Ticks are ready to hitch a ride
The arachnids can spread Lyme disease, other illnesses
by Trish Yerges/Observer correspondent
As my friend and I were traveling scenic Palmer Junction Road outside of Elgin, her 6-year-old daughter informed us that she had an urgent need to use a bathroom.
Being nowhere near a bathroom, we parked the vehicle on the shoulder of the road, and the little girl and her mother hiked out of view into the thick shrubs and towering ponderosa pines of the Blue Mountains.
Not long after returning to the vehicle, the mother picked a tick off her clothes. Using its barbed legs, the tick snagged a ride on her clothing as she brushed past low-lying shrubs in the wooded forest. It was mid-March with above average, warm temperatures and a little early for tick season — or so we thought.
But in reality, tick season has already arrived in Northeastern Oregon because ticks become active when temperatures rise above 40 degrees. Ticks are on the move, looking for live, warm creatures to breed and feed on.
When they feed on their host’s blood, however, they also regurgitate bacteria back into the host. Worldwide, ticks may carry as many as 300 strains of bacteria. The most prevalent tick-borne bacterium is a spirochete called Borrelia burgdorferi, the cause of Lyme disease.
According to the National Science Foundation of Arlington, Va., “Lyme disease incidence is rising in the United States, and is in fact, far more common than West Nile virus and other insect-borne diseases.”
Thanks to the tick’s easy mode of transportation via deer, rodents and 49 species of migrating birds, most states now report cases of Lyme disease annually, including Oregon. According to the Center for Disease Control and Prevention, in 2011 Oregon reported 29 probable cases of Lyme disease.
The original source of this spirochete is not the tick, however.
The primary reservoir for Borrelia burgdorferi is the white-footed mouse, which is found abundantly in North America and Canada. Ticks feed on these mice and act as carriers for Lyme disease.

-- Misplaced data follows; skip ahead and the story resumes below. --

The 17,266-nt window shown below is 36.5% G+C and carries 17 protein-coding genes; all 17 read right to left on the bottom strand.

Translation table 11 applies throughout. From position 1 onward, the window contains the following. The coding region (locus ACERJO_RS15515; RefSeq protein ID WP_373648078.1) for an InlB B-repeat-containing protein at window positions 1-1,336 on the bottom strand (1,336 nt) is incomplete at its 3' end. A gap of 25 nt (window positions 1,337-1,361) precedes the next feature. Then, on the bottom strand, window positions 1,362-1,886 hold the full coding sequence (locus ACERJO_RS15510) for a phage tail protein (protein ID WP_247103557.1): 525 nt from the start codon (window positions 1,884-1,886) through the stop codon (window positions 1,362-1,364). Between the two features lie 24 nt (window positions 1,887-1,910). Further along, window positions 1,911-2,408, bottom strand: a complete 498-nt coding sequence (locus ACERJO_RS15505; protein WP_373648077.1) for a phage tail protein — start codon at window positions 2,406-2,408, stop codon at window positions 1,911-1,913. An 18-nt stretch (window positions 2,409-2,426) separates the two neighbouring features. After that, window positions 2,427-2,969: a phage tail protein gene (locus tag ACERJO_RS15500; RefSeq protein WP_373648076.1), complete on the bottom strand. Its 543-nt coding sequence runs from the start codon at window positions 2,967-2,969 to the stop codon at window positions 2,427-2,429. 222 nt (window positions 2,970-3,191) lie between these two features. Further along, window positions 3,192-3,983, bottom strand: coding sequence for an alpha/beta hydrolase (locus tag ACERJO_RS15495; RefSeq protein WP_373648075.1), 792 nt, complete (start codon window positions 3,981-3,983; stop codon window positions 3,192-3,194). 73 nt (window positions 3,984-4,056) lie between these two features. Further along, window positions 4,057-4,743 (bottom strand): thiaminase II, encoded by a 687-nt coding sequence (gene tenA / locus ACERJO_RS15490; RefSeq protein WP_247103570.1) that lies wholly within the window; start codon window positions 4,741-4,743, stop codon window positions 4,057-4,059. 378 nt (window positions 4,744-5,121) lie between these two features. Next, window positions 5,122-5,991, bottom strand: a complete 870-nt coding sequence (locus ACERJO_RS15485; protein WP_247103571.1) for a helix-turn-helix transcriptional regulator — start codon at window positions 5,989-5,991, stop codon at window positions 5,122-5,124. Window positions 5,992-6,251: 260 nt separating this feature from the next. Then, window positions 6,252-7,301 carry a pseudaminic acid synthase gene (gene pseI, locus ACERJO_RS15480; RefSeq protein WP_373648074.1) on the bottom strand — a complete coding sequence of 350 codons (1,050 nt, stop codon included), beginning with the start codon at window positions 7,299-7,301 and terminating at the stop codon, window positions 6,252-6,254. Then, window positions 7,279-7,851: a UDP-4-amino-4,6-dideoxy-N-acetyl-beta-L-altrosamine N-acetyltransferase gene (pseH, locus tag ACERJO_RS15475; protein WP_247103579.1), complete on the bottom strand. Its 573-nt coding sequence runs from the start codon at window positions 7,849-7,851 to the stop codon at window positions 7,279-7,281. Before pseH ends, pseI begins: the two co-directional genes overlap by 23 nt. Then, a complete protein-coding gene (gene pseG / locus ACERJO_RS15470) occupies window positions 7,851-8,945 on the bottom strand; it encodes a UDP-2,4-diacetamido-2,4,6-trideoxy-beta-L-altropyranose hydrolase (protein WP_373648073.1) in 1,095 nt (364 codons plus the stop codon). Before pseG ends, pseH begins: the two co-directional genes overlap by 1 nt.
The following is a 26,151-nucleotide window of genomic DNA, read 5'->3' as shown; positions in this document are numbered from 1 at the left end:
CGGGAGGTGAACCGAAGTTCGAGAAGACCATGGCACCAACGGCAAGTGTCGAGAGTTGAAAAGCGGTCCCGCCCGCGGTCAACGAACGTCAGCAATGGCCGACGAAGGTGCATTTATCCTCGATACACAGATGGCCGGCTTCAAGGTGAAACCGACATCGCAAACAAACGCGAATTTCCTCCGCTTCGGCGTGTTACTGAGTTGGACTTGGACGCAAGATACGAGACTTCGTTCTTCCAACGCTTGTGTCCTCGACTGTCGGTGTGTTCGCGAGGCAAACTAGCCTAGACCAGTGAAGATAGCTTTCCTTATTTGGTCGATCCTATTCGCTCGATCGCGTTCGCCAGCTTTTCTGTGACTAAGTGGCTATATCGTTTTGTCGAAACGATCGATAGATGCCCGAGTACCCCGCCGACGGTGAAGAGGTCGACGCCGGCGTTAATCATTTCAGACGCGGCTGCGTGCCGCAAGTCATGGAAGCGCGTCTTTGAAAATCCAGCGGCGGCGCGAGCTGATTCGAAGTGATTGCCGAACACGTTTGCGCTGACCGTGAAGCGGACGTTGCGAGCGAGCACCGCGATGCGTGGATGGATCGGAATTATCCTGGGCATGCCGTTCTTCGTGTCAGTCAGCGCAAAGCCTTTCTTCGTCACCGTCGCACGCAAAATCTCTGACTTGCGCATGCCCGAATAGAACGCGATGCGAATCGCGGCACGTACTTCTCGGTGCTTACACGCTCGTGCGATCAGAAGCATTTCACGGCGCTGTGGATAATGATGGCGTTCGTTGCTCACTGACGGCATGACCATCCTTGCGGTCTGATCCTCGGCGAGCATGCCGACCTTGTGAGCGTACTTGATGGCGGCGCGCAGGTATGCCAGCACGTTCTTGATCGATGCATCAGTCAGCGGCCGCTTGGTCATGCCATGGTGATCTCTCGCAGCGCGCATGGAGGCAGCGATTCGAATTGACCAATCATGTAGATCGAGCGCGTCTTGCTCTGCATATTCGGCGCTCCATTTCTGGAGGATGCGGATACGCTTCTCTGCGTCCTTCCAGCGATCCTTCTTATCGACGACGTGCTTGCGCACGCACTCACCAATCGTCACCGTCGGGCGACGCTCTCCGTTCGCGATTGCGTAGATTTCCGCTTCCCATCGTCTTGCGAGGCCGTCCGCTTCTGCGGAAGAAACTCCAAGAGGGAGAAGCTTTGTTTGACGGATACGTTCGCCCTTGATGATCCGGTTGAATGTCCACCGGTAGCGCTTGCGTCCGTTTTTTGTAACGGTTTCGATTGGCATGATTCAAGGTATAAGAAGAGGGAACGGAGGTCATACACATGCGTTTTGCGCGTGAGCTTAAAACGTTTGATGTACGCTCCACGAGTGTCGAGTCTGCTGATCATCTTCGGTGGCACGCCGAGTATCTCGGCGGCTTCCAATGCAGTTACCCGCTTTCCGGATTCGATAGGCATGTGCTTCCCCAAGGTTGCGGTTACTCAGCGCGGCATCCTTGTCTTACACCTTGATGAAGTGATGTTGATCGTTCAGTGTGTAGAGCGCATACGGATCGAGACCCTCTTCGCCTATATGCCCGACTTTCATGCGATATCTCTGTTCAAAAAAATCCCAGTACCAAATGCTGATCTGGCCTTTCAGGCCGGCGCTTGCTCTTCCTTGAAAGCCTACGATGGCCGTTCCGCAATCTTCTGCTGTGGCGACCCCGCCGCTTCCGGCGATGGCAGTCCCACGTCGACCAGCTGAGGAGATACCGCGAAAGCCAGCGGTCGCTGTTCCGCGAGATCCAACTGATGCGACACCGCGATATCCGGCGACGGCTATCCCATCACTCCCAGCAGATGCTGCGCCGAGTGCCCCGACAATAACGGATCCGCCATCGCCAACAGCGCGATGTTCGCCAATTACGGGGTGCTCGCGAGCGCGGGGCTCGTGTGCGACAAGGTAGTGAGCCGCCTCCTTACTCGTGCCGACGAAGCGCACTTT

White-footed mice and ticks come into human contact when woodlands and forest lands become shared habitats for humans and rodents. When this happens, the biodiversity decreases, leaving fewer predators like coyotes, snakes and hawks to kill down the white-footed mouse population.
Wherever the white-footed mouse thrives, so do infected ticks, which results in an increase in Lyme disease cases among humans.
During the mild winters in the Willamette Valley, white-footed mice breed year round, but where winter is colder there is a lull in the breeding for a few months, according to the Natural History of Oregon Coast Mammals.
Not too many summers ago, my killer cat brought a dead, white-footed mouse to my front porch in Summerville. It was a raw reminder that Lyme disease still lurks out there — even in open areas and the farmlands of the tri-county region. The white-footed mouse eats seeds and acorns, and they are good climbers so they live and nest in trees among other places.
Residences that have oak trees or brushy woodlands nearby will attract both mice and deer to feed. The deer taxi the ticks to the same site and the ticks drop off, find a mouse to feed on, then latch onto your dog and into the house the ticks come. It’s that easy. Incidentally, your dog can contract and suffer from Lyme disease too.
This scenario actually happened to my daughter, Lauren, 13 years ago when she was 12. A dog apparently taxied an infected tick into the house. The dog laid at her legs overnight, and within 48 hours, she had two well-defined bull’s-eye rashes on her leg — a classic symptom of Lyme disease.
Lauren was immediately prescribed a course of antibiotics as recommended by the Infectious Disease Society of America (IDSA), but that proved to be insufficient to cure her. Her condition grew worse after her antibiotic course was finished, so her treatment was extended another four weeks, for a total of six weeks. Still, her symptoms returned after the treatment was done. So we sought another blood test.
This time in addition to the B.b. bacterium, her new blood test from an independent lab also came back positive for a co-infection. We learned it is not uncommon for ticks to transmit more than one bacterium from one bite incident.
That infection required a different antibiotic, so during the next nine months, she was on two different antibiotic treatments concurrently, and this individualized, combined treatment gave Lauren her quality of life back. Today she remains very healthy and active.
Sadly, physicians are often censured if they treat Lyme disease patients in an open-ended manner or if they go beyond what the IDSA guidelines dictate as a cure. In Lauren’s case, the IDSA-recommended treatment was followed correctly, and yet it was not curative. In contrast, the open-ended antibiotic therapy was curative.
Until scientists can come to an agreement over this hotly debated issue of treatment, patients in the middle of the debate will suffer unnecessarily with chronic, debilitating symptoms.
Treating Lyme disease early and approaching the patient’s care on an individual basis with flexible treatment protocols will go a long way in preventing prolonged patient suffering, lost wages, dependency on social security disability and care givers as well as increased health care costs.
In the meantime, keeping the white-footed mouse and infected tick populations down is a battle that must wage on if cases of Lyme disease are to be reduced.
For more information about Lyme disease visit http://experiencelife.com/article/what-we-dont-know-about-lyme/ or Confronting Lyme Disease: What Patient Stories Teach Us on Amazon.com